It was a July noon some years back. The sky the colour of soiled aluminum and the air cool, thanks to the last night drizzle. They arrived at my iron gate travelling in a tempo dressed just in their socks. They were like the other 70 of them. As the day progressed the farm hands dug up wide holes in the wet ground, filled them with manure and planted each of them. For six long years, the summers with the sun beating unsparingly, the cool mornings of the winter months, the lazy and gentle days of spring and shedding leaf days of the autumn they grew steadily and today stand tall, have plenty of branches, look like an umbrella and with the new leaves resemble a bird in flight.
I call them my young beauties. My farm is their home and will continue to be for years to come, as long as I’m around.
The mango varieties I have are Mallika, Amrapali, Alphonso and Kesar. The first two are hybrid and the latter ones heirloom variety (or cultivars) of mangoes, around since ages.
What’s good about hybrids is that they are regulars unlike the cultivars which fruit once in two years. This year, my family and my close friends were all praise for the Mallikas and Amrapalis. In fact, I have been telling my farm friends that they should go for them. When I began six years back I didn’t know anything about plants, flowers and fruits but it was the nursery I sourced the saplings which insisted that I have the hybrids. I’m happy l listened to his sane advice.
Mallika, bred at the New Delhi’s Indian Agricultural Research Institute (IARI) and released in 1972, it holds the distinction of being the first two mango varieties along with Amrapali developed by breeding. A cross between Neelum (female parent), which is a heavy yielding, regular bearing, late season variety of South India, and Dasheri (male parent), it bears fruits every year. The hybrid tends toward regular bearing, the fruits weighing around 300g are showier and are thicker of flesh than either parent, the flavour superior and keeping quality better. The fruits also have a moderate keeping quality. With a total soluble solids TSS content, a high percentage of pulp, fibrous flesh and fruit size of 300g.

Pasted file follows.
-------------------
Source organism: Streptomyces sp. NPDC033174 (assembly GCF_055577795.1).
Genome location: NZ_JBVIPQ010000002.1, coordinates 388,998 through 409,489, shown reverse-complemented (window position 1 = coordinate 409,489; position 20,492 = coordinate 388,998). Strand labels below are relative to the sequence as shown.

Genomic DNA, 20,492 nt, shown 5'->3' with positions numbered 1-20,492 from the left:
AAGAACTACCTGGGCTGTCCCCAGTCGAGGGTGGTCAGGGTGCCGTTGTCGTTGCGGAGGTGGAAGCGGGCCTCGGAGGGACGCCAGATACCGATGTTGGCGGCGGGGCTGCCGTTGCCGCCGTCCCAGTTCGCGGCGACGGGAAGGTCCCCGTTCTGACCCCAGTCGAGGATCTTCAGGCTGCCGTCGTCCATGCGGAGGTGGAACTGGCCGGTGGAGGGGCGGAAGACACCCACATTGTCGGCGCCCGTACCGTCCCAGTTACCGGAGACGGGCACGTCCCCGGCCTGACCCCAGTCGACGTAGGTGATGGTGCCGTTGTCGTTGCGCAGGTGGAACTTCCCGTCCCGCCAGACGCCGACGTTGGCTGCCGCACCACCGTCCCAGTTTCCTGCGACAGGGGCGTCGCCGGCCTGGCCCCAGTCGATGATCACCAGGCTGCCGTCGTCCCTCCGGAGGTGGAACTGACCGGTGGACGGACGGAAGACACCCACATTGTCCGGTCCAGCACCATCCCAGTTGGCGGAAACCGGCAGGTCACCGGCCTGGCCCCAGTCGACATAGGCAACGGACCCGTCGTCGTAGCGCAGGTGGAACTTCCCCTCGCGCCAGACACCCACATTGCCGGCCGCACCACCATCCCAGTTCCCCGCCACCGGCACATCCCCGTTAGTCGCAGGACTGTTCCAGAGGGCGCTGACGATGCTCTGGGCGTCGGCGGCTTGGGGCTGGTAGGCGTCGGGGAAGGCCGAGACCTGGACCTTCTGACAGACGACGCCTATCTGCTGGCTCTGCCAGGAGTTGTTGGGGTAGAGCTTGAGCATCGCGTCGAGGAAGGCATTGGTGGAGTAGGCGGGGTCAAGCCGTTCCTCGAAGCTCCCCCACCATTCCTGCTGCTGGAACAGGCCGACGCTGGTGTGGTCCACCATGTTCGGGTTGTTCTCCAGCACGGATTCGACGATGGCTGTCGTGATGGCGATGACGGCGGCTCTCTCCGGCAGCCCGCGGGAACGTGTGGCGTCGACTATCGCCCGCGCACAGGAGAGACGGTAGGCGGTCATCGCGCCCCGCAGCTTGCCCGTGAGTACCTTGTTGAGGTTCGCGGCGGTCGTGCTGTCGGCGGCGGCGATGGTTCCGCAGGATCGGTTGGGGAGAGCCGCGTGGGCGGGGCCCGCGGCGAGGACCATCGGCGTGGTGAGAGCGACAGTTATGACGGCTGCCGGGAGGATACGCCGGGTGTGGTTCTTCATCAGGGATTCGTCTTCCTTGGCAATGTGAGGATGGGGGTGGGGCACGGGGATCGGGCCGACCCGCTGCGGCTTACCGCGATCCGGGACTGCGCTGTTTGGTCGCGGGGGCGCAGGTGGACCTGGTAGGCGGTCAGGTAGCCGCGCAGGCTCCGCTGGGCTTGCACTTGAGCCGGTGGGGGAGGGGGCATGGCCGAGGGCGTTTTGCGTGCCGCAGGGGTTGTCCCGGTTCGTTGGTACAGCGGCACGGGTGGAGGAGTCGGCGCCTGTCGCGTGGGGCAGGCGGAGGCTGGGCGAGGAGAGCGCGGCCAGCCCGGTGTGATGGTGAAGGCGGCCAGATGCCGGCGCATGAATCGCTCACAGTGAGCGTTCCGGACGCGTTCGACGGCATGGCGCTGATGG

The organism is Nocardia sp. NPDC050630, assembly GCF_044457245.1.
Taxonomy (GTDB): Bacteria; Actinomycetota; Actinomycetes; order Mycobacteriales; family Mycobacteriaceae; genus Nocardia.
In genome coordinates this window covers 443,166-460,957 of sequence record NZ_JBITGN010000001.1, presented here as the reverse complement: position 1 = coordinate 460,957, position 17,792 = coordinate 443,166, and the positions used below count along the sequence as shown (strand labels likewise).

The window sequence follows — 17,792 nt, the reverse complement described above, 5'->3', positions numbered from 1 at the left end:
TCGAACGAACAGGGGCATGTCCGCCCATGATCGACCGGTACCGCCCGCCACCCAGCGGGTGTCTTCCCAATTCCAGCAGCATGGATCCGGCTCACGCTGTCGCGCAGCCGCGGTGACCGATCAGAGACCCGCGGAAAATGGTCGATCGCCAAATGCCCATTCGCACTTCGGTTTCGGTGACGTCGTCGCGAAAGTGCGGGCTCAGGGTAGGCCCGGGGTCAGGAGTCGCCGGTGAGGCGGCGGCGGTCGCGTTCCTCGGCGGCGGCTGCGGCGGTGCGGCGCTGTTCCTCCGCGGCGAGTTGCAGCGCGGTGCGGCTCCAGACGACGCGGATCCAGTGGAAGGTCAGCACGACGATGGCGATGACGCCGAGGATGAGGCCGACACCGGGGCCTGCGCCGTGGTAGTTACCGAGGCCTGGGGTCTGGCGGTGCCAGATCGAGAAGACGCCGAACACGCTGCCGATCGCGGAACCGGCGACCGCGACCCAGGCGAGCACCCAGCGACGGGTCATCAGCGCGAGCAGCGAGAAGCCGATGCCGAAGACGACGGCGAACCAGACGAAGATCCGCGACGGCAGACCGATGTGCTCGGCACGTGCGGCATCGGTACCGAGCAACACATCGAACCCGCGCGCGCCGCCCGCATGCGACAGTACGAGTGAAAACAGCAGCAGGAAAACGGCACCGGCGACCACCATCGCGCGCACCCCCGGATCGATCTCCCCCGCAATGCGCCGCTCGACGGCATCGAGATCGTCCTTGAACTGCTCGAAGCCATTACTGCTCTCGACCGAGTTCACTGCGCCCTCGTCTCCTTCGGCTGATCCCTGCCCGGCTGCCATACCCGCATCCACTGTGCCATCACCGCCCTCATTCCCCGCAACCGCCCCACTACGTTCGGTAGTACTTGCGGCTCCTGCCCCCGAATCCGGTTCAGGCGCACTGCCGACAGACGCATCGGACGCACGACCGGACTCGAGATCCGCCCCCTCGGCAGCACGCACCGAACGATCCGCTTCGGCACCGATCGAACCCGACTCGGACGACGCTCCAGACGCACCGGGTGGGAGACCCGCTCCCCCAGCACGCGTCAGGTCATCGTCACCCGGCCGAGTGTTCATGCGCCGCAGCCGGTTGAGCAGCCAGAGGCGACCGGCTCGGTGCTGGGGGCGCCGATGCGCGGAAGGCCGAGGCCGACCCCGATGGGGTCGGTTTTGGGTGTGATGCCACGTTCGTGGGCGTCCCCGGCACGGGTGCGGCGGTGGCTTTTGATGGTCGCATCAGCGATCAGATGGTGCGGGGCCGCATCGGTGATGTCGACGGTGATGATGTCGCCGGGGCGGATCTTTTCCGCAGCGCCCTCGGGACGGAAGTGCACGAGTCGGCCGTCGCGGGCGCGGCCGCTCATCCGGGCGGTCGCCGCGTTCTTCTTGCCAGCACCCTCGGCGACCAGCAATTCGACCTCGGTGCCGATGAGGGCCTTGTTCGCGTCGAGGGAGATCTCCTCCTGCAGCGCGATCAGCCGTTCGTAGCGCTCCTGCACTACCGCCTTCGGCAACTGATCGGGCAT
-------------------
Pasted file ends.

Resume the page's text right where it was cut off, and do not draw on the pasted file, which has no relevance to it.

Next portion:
A cross between Dasheri (female parent) and Neelum (male parent), the unique feature of Amrapali mango is that its trees are relatively dwarf and therefore easier to manage. A regular bearer, the fruits are relatively smaller sized and are borne in clusters. The keeping quality is good. The fruit is only medium in size; flesh is rich orange, fibreless, rich in vitamin A, sweet and 2 to 3 times as high in carotene as either parent.
There are various hybrid varieties of mango prepared by different institutes and universities in India. Some of the famous hybrid mango varieties are:
Mangeera, a cross between Rumani and Neelam, it’s a semi vigorous that has a regular bearing habit. The fruits are medium in size and it has light yellow coloured skin with firm and fibreless flesh. It is also very delicious and sweet in taste.
Ratna, a cross between Neelam and Alphonso, it’s a regular bearer and usually free from any spongy tissue. These are of excellent quality and medium in size. It looks deep orange in colour and the flesh of the fruit is fibreless.
Arka Aruna, a cross between Banganapalli and Alphonso it bears fruit regularly and is dwarf in stature. It can accommodate about 400 plants per hectare. The size of fruits is large and it has attractive skin colour. The pulp of fruit is fibreless and is sweet in taste.
Arka Puneet, a cross between Alphonso and the Banganapalli, it is a regular and prolific fruit bearing. The fruits of this variety are medium in size and posses attractive skin colour. The pulp of fruit is free from fibre and very sweet in taste